"You're not in Kansas anymore!" says the villainous Colonel Miles Quaritch (Stephen Lang) to a band of marines readying themselves to go to war on the fantastical planet Pandora, cinema's newest Oz. And just like the Wizard of Oz himself, Avatar is built on an illusion that soon falls apart.
For the past four years of his 12- year, post-Titanic sabbatical, the director James Cameron has told the world that Avatar would revolutionise cinema. In the end, it's evolution rather than revolution, with Cameron desperately trying to make this fantasy adventure his Star Wars. Of course it's the 3D that is the first thing to hit you when the action starts. One of the first shots is the most impressive, showing a corridor of a spacecraft with a depth of field that is truly outstanding. There is an equivalent scene in Titanic where the camera sweeps through the ship. Both are astonishing examples of Cameron's undoubted prowess with a camera, but for techno wow factor Terminator 2 remains the director's high-water mark.
As Pixar did with Up, Cameron avoids using the cheap and tired gimmick of having objects come at the audience. He has created a rainforest-like world on Pandora that is impressive only if you have never played computer games such as Call of Duty. If, as seems likely, all blockbusters are going to be 3D in the near future, then for Avatar to stand the test of time, what really matters is the story. And here it falls short.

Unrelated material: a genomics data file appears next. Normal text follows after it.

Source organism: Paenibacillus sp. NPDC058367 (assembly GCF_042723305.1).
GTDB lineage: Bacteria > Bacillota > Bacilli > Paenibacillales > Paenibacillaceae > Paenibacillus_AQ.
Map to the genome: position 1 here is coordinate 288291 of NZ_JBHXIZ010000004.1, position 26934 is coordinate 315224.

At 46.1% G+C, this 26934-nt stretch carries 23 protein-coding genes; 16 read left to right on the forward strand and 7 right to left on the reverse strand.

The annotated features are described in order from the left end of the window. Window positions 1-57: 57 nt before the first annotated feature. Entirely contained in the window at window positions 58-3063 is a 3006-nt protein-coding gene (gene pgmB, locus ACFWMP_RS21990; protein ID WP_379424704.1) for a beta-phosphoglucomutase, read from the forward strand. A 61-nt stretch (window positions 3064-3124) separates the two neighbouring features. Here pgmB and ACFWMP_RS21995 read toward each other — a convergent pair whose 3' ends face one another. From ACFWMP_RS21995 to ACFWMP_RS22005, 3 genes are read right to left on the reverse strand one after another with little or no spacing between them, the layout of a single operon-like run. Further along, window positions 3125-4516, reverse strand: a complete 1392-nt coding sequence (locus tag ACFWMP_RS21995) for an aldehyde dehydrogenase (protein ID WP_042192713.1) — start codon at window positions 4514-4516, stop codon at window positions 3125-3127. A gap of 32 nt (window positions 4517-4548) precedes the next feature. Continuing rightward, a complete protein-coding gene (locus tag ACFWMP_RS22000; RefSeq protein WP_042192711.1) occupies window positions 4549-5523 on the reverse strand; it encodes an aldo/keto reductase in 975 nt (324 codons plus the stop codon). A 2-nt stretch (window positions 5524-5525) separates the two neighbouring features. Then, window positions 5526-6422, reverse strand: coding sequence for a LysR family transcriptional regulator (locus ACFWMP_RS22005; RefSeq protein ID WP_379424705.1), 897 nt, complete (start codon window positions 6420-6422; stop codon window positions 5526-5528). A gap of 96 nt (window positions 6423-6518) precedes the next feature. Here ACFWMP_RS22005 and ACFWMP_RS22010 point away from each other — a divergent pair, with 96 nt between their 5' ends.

It is 2154. Jake Sully (Sam Worthington) is a former US marine confined to a wheelchair. After the death of his scientist twin brother, Sully is asked to travel light years to a human outpost on Pandora, where a corporation is mining a valuable rare mineral that is the key to solving the Earth's energy crisis. Because of Pandora's toxic environment, the work on the ground is being done by avatars, which have been created by genetically engineering hybrids from human DNA and the DNA of the 10-foot-tall Na'vi, the blue natives who live on the planet. At first, Sully gets a huge kick out of being back in a fully functional body, so much so that he soon gets lost on Pandora. Luckily, the Na'vi Neytiri (Zoe Saldana) takes a shine to him and love blossoms. Sully soon wins the trust of the local Na'vi, but ever the soldier, his loyalty lies with Quaritch, to whom he initially feeds information that will be used to take control of the planet.
Cameron pillages story ideas from everywhere. George Lucas's Star Wars had Endor, interplanetary battles and an emphasis on the power of the mind. The voice-over narration is taken from Blade Runner, and Minority Report used human mind-reading technology. The environmental storyline is reminiscent of Hayao Miyazaki's Princess Mononoke, which also has a fondness for celestial creatures and a supernatural heroine. Starship Troopers did humans as selfish, materialistic and narcissistic planetary imperialists way better. Not even Cameron's own work is safe. The colonel who doesn't care about genocide is straight out of Aliens.
The Na'vi believe in a deity and are portrayed as foreign-language-speaking freaks. As the action progresses it becomes increasingly obvious that Cameron wants to condemn the American invasion of Iraq. This becomes explicit when he has the colonel make a speech saying: "We must fight terror with terror" and the attack on the planet is described as "shock and awe". The trouble is that blockbusters rely on big explosions, and in throwing these into the finale, the symbolism is lost.
The hero is a run-of-the-mill wounded soldier who shows compassion, and the love story between Sully and Neytiri is predictable and lacks passion. Most of all, Avatar severely lacks a Darth Vader-style villain. At times it's also dull, which combined with the derivative storytelling is a fault that no amount of 3D can gloss over.